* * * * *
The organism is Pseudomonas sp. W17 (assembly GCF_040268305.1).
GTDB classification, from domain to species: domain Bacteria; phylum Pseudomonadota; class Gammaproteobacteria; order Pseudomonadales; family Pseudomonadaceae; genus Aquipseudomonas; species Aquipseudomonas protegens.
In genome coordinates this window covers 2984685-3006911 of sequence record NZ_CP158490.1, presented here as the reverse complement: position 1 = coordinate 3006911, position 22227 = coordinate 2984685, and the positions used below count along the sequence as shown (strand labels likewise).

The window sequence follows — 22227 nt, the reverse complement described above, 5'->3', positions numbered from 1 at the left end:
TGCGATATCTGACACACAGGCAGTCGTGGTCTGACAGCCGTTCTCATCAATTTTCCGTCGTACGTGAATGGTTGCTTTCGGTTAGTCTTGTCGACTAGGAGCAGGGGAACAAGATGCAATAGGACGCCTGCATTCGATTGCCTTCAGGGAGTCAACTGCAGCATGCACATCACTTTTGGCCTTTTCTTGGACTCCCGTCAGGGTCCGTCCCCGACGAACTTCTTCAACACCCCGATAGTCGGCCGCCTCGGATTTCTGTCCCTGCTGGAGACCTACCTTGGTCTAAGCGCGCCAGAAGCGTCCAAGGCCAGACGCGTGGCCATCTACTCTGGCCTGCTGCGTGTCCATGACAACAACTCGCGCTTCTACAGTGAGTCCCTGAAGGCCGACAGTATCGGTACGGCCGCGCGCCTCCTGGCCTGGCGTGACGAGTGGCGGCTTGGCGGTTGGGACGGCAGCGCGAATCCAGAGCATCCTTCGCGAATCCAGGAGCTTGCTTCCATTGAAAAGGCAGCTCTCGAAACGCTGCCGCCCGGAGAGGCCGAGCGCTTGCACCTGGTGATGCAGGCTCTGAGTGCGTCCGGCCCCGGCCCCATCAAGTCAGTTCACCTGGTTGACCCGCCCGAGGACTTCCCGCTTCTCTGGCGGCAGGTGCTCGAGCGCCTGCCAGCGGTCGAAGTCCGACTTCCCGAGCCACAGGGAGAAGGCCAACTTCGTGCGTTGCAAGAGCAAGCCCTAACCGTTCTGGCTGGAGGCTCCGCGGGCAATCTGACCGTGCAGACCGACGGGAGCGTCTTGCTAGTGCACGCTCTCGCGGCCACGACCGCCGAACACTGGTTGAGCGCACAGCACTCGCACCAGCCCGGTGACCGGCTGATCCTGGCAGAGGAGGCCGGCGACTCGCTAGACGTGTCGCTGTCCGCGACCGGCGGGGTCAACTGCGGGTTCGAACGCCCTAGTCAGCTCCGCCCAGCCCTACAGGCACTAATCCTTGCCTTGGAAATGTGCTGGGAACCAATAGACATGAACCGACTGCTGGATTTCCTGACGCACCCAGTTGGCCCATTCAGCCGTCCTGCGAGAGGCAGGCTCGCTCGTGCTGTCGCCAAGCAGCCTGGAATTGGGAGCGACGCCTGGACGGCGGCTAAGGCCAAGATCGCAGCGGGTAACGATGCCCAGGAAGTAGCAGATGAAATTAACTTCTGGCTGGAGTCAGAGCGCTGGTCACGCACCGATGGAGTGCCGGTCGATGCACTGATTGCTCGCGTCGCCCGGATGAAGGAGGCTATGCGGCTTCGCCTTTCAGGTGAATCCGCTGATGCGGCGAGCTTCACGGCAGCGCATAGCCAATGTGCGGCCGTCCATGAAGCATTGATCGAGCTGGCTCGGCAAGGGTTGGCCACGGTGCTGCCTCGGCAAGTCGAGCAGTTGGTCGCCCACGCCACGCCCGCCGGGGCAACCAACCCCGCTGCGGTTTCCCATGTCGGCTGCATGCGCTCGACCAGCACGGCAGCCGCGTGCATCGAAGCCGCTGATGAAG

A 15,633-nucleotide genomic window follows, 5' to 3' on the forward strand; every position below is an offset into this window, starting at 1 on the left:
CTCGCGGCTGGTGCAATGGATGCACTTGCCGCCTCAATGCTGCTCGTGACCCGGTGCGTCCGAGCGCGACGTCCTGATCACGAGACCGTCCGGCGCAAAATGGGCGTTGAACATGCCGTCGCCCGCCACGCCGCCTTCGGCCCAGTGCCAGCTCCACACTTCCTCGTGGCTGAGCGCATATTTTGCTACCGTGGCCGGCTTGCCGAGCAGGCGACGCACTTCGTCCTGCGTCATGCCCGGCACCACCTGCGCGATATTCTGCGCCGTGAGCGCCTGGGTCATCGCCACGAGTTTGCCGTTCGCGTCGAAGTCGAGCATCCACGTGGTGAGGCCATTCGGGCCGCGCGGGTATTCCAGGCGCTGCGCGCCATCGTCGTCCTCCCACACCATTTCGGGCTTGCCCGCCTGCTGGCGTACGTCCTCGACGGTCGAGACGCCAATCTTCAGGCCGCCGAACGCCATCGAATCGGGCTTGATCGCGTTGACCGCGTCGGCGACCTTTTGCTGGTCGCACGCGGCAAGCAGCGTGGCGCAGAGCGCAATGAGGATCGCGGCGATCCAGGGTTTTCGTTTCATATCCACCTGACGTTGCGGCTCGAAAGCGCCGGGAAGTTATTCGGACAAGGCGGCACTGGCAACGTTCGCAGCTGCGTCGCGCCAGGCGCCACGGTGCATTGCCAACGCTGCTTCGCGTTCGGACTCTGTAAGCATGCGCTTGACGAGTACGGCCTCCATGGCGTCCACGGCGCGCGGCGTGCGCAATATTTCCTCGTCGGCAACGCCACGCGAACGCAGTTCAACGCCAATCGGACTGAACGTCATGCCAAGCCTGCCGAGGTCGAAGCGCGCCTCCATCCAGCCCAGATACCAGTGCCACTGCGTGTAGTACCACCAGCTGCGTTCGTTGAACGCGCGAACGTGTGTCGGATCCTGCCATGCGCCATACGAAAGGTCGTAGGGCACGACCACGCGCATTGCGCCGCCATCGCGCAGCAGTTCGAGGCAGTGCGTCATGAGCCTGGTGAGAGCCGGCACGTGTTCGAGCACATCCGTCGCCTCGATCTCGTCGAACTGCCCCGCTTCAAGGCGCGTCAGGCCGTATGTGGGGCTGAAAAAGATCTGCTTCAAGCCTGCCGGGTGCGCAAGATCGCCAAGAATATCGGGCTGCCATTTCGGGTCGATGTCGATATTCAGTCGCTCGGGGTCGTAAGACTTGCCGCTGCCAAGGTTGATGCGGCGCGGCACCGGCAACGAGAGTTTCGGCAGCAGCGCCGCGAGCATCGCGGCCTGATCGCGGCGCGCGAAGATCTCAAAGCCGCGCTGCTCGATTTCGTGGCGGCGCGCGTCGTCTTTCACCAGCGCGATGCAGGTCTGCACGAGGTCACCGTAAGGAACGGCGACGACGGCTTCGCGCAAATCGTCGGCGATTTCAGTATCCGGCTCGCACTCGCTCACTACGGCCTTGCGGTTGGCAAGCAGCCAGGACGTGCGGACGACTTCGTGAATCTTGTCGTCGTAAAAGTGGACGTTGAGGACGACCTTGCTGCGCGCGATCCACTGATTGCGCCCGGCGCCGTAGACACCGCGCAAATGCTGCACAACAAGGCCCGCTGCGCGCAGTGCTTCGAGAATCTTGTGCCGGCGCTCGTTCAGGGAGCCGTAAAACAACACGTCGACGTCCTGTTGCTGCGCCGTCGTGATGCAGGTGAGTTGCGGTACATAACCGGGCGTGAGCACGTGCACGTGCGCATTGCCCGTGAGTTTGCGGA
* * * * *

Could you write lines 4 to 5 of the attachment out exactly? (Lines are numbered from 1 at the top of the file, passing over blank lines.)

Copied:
The window sequence follows — 22227 nt, the reverse complement described above, 5'->3', positions numbered from 1 at the left end:
TGCGATATCTGACACACAGGCAGTCGTGGTCTGACAGCCGTTCTCATCAATTTTCCGTCGTACGTGAATGGTTGCTTTCGGTTAGTCTTGTCGACTAGGAGCAGGGGAACAAGATGCAATAGGACGCCTGCATTCGATTGCCTTCAGGGAGTCAACTGCAGCATGCACATCACTTTTGGCCTTTTCTTGGACTCCCGTCAGGGTCCGTCCCCGACGAACTTCTTCAACACCCCGATAGTCGGCCGCCTCGGATTTCTGTCCCTGCTGGAGACCTACCTTGGTCTAAGCGCGCCAGAAGCGTCCAAGGCCAGACGCGTGGCCATCTACTCTGGCCTGCTGCGTGTCCATGACAACAACTCGCGCTTCTACAGTGAGTCCCTGAAGGCCGACAGTATCGGTACGGCCGCGCGCCTCCTGGCCTGGCGTGACGAGTGGCGGCTTGGCGGTTGGGACGGCAGCGCGAATCCAGAGCATCCTTCGCGAATCCAGGAGCTTGCTTCCATTGAAAAGGCAGCTCTCGAAACGCTGCCGCCCGGAGAGGCCGAGCGCTTGCACCTGGTGATGCAGGCTCTGAGTGCGTCCGGCCCCGGCCCCATCAAGTCAGTTCACCTGGTTGACCCGCCCGAGGACTTCCCGCTTCTCTGGCGGCAGGTGCTCGAGCGCCTGCCAGCGGTCGAAGTCCGACTTCCCGAGCCACAGGGAGAAGGCCAACTTCGTGCGTTGCAAGAGCAAGCCCTAACCGTTCTGGCTGGAGGCTCCGCGGGCAATCTGACCGTGCAGACCGACGGGAGCGTCTTGCTAGTGCACGCTCTCGCGGCCACGACCGCCGAACACTGGTTGAGCGCACAGCACTCGCACCAGCCCGGTGACCGGCTGATCCTGGCAGAGGAGGCCGGCGACTCGCTAGACGTGTCGCTGTCCGCGACCGGCGGGGTCAACTGCGGGTTCGAACGCCCTAGTCAGCTCCGCCCAGCCCTACAGGCACTAATCCTTGCCTTGGAAATGTGCTGGGAACCAATAGACATGAACCGACTGCTGGATTTCCTGACGCACCCAGTTGGCCCATTCAGCCGTCCTGCGAGAGGCAGGCTCGCTCGTGCTGTCGCCAAGCAGCCTGGAATTGGGAGCGACGCCTGGACGGCGGCTAAGGCCAAGATCGCAGCGGGTAACGATGCCCAGGAAGTAGCAGATGAAATTAACTTCTGGCTGGAGTCAGAGCGCTGGTCACGCACCGATGGAGTGCCGGTCGATGCACTGATTGCTCGCGTCGCCCGGATGAAGGAGGCTATGCGGCTTCGCCTTTCAGGTGAATCCGCTGATGCGGCGAGCTTCACGGCAGCGCATAGCCAATGTGCGGCCGTCCATGAAGCATTGATCGAGCTGGCTCGGCAAGGGTTGGCCACGGTGCTGCCTCGGCAAGTCGAGCAGTTGGTCGCCCACGCCACGCCCGCCGGGGCAACCAACCCCGCTGCGGTTTCCCATGTCGGCTGCATGCGCTCGACCAGCACGGCAGCCGCGTGCATCGAAGCCGCTGATGAAG